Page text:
Businessman Imtiaz Rashid’s attempt to purchase a house in cash led to HMRC’s discovery of his £200,000 tax fraud, Leeds Crown Court heard
Rashid had claimed he was earning £5,000 per year working part time at a bed factory, and failed to declare ‘substantial profits’ he was making from his online business selling women’s and children’s clothing through Ebay.
Suspicions were raised when he paid a £180,000 deposit for a house in cash, despite apparently having little income.
Police took no action regarding the property, but an HMRC investigation revealed Rashid had failed to accurately declare self assessment figures between 2009 and 2015.
The court heard had Rashid, of Batley, would have paid £69,523 in income tax if he had submitted accurate self assements.
It was also heard that Rashid and his wife applied for tax credits in 2004. Had HMRC known his true income, he would not have received £31,611 over that same period.
Alongside that, Rashid was registered for VAT and was issued with an estimated assessment, which he was to correct as his turnover changed. He did not do so, and in total should have paid £110,000 more than he ultimately did.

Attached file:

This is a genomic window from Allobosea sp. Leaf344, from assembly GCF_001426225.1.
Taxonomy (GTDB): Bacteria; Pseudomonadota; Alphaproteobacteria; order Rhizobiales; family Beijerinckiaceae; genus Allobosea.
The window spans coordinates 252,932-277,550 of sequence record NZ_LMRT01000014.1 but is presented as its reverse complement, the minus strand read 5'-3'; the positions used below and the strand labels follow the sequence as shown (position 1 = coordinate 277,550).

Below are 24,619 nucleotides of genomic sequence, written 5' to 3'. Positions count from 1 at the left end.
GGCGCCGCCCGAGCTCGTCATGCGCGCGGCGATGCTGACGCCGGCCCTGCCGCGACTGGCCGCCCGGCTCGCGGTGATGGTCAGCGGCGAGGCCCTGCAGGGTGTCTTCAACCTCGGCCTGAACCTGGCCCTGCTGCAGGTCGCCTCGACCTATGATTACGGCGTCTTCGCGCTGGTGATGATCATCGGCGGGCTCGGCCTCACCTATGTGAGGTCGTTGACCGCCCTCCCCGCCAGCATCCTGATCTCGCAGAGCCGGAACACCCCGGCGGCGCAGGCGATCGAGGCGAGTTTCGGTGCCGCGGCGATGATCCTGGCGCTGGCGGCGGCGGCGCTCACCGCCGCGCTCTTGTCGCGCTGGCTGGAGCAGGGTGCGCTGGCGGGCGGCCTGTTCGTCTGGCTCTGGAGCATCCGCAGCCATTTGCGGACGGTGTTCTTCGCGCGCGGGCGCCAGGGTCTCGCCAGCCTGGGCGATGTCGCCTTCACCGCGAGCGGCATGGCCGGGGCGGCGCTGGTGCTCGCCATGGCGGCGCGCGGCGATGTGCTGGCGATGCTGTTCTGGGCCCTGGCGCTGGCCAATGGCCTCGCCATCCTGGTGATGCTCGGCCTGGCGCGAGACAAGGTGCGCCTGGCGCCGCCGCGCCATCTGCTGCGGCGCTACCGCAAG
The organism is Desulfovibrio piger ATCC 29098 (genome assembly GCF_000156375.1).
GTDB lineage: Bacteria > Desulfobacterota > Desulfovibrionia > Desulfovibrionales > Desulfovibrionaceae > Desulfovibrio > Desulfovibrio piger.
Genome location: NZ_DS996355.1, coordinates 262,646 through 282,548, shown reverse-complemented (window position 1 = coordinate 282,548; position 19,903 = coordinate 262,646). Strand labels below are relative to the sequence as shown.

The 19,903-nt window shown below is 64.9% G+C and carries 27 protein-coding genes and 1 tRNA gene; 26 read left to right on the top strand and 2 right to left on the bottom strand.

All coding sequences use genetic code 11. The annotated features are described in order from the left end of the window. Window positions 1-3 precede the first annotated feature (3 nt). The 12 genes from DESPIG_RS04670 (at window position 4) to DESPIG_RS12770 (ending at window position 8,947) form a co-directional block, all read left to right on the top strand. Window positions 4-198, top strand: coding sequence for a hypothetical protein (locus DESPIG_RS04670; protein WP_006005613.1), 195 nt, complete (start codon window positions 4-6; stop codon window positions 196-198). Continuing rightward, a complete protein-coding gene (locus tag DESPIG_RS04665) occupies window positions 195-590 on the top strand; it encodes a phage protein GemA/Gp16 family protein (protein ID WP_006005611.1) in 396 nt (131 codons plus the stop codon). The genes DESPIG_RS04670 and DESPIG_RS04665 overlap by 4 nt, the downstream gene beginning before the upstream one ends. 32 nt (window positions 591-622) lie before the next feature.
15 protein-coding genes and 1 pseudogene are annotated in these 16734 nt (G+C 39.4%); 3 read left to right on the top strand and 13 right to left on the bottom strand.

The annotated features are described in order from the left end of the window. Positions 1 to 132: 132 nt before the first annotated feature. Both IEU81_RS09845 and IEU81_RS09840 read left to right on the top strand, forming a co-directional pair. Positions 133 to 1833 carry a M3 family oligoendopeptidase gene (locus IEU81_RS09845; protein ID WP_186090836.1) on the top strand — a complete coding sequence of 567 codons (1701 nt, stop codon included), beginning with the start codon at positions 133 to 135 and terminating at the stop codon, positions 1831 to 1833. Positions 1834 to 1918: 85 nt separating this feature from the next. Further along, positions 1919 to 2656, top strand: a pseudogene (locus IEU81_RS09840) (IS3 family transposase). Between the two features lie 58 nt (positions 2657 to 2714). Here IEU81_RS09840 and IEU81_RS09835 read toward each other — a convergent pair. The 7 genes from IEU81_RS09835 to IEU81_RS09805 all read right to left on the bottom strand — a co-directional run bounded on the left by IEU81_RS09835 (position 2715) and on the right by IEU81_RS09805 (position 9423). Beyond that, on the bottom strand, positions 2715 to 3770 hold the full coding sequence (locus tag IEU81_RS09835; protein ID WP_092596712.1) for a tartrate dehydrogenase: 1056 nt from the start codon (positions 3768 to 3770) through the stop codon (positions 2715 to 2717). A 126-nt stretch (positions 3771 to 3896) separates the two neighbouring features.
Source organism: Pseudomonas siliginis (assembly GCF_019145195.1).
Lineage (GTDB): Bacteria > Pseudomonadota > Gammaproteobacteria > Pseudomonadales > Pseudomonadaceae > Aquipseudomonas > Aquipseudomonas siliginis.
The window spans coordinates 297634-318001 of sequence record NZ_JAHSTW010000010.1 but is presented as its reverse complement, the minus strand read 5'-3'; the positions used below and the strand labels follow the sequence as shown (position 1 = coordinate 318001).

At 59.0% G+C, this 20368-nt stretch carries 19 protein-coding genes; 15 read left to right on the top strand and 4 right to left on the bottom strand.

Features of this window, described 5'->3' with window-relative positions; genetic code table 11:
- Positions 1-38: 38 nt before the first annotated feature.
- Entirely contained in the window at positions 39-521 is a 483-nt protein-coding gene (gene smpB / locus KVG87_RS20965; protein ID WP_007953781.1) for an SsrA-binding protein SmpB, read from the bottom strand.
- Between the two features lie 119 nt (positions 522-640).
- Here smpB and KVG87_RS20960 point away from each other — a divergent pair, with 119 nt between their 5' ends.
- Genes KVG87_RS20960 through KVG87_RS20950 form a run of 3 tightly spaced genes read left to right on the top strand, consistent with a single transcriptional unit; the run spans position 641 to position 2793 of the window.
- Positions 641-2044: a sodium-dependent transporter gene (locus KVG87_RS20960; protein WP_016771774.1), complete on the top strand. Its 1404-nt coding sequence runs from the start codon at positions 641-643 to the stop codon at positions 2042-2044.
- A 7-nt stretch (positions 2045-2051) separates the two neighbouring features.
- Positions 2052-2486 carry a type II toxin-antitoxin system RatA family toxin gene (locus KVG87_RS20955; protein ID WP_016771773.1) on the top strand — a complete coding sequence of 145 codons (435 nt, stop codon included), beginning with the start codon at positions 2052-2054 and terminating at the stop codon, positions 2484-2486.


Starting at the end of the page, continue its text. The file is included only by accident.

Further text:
In all, Rashid’s offending totalled £211,789. He has repaid his debt in full with help from friends and family and admitted evading income tax and VAT and making false applications for tax credit.
He was given two years in prison suspended for two years with 300 hours’ community service, an electronic tag and curfew for five months from 7pm to 7am, along with an order to pay costs of £1,250.
Recorder Simon Jackson QC told him: ‘You should be ashamed of the fact that you have persisted for so long in this dishonesty.
‘You may be a hard-working man but you have been a fraudulent man working for yourself and now you have to pay something back to society.’
An HMRC spokesperson said: ‘Rashid showed total disregard for the tax system and stole money which should have been used to fund our public services. He thought his online trading would go unnoticed, but he was wrong and now he is paying the price.
‘Tax fraud will not be tolerated and we will continue working to level the playing field for honest, hardworking businesses to ensure they are not losing out to the tax cheats. We ask anyone with information about tax fraud to contact the HMRC Fraud Hotline on 0800 788 887.’